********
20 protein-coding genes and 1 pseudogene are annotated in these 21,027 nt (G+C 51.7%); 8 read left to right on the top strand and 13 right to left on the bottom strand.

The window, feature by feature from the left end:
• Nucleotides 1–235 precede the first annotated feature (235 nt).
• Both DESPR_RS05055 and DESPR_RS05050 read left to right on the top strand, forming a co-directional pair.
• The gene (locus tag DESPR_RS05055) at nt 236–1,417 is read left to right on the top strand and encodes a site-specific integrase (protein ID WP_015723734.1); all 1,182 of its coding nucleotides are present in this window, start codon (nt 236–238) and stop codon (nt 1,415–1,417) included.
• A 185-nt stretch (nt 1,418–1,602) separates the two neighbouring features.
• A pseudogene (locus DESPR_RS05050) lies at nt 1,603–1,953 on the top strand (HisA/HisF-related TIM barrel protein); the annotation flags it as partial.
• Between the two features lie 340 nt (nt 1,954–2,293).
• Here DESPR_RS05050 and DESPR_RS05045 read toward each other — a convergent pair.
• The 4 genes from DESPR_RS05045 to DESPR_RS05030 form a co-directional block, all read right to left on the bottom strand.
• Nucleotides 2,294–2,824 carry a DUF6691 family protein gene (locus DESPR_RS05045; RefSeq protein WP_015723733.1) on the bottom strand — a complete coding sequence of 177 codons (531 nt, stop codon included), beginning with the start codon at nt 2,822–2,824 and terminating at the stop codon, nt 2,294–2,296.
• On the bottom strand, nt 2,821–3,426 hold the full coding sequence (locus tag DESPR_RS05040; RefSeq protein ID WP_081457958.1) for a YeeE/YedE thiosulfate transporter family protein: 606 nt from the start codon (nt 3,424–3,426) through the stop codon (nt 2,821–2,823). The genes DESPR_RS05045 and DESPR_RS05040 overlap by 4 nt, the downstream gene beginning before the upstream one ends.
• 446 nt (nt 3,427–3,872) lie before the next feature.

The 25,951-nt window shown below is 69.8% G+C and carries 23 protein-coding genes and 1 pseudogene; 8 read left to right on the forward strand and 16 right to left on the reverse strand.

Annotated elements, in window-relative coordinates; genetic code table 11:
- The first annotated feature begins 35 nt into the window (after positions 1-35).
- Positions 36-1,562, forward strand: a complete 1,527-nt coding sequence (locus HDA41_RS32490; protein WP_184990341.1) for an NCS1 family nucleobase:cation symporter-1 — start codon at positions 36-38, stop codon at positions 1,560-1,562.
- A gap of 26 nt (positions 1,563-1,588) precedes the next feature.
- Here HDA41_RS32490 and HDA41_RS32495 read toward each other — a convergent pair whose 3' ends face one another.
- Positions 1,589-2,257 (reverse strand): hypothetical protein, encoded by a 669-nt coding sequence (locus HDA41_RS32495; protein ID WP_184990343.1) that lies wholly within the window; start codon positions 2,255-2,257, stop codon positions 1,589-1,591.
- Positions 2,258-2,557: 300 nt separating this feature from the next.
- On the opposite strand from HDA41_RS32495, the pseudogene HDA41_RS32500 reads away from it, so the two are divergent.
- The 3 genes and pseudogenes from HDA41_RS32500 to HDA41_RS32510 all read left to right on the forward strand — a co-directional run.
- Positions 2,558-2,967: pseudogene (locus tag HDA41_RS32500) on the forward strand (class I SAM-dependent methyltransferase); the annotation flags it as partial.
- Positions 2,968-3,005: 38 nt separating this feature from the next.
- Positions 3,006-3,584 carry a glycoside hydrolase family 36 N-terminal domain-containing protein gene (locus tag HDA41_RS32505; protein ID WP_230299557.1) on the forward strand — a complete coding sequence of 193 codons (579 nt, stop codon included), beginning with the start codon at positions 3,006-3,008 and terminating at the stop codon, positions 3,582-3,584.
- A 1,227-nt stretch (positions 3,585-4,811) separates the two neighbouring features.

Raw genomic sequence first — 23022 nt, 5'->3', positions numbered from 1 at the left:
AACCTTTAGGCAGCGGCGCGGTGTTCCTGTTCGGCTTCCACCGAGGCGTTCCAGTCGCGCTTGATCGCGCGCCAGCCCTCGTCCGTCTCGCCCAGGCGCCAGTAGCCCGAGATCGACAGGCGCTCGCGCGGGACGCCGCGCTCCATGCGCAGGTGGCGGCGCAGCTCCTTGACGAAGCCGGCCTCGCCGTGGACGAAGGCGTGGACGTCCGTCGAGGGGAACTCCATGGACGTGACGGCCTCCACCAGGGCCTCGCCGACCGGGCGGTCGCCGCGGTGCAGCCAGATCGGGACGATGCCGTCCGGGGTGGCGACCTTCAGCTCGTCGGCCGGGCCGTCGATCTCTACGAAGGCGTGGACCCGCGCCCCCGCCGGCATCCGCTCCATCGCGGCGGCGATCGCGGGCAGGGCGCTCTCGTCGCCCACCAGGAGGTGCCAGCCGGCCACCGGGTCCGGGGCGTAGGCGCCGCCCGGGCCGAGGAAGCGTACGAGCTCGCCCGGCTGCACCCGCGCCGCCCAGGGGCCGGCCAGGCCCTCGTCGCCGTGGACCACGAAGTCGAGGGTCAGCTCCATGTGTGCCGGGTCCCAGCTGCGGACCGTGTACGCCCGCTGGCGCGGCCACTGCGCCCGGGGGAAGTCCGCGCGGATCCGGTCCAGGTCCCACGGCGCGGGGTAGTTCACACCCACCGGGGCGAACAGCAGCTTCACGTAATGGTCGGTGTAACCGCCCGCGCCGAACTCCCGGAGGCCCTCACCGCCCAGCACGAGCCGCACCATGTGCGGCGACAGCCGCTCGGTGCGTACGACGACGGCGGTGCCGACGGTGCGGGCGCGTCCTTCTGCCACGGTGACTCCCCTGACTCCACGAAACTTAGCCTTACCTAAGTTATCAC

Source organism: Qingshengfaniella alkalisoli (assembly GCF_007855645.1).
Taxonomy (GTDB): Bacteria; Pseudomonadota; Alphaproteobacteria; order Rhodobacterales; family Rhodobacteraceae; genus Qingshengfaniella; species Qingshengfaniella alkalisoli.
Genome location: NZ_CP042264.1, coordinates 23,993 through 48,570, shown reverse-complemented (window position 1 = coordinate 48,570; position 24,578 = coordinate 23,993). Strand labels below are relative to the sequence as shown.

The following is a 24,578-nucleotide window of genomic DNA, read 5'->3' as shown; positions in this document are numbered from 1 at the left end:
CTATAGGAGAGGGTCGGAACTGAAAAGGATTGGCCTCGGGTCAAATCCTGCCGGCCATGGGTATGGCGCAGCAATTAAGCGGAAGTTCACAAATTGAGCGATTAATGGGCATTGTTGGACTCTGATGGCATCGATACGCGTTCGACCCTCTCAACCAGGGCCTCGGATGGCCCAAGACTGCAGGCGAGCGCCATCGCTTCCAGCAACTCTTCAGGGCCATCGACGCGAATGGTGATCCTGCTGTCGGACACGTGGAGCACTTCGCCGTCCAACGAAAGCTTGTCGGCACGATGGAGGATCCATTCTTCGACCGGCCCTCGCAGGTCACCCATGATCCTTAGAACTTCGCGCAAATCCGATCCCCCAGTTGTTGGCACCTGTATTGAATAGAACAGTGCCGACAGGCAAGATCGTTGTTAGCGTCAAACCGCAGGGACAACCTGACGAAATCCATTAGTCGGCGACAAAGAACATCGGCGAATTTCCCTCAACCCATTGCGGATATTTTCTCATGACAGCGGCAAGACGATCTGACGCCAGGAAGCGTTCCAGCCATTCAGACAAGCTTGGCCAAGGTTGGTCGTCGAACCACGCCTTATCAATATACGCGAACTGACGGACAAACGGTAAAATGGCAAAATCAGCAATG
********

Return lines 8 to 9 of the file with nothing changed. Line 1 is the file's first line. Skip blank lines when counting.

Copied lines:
• Between the two features lie 340 nt (nt 1,954–2,293).
• Here DESPR_RS05050 and DESPR_RS05045 read toward each other — a convergent pair.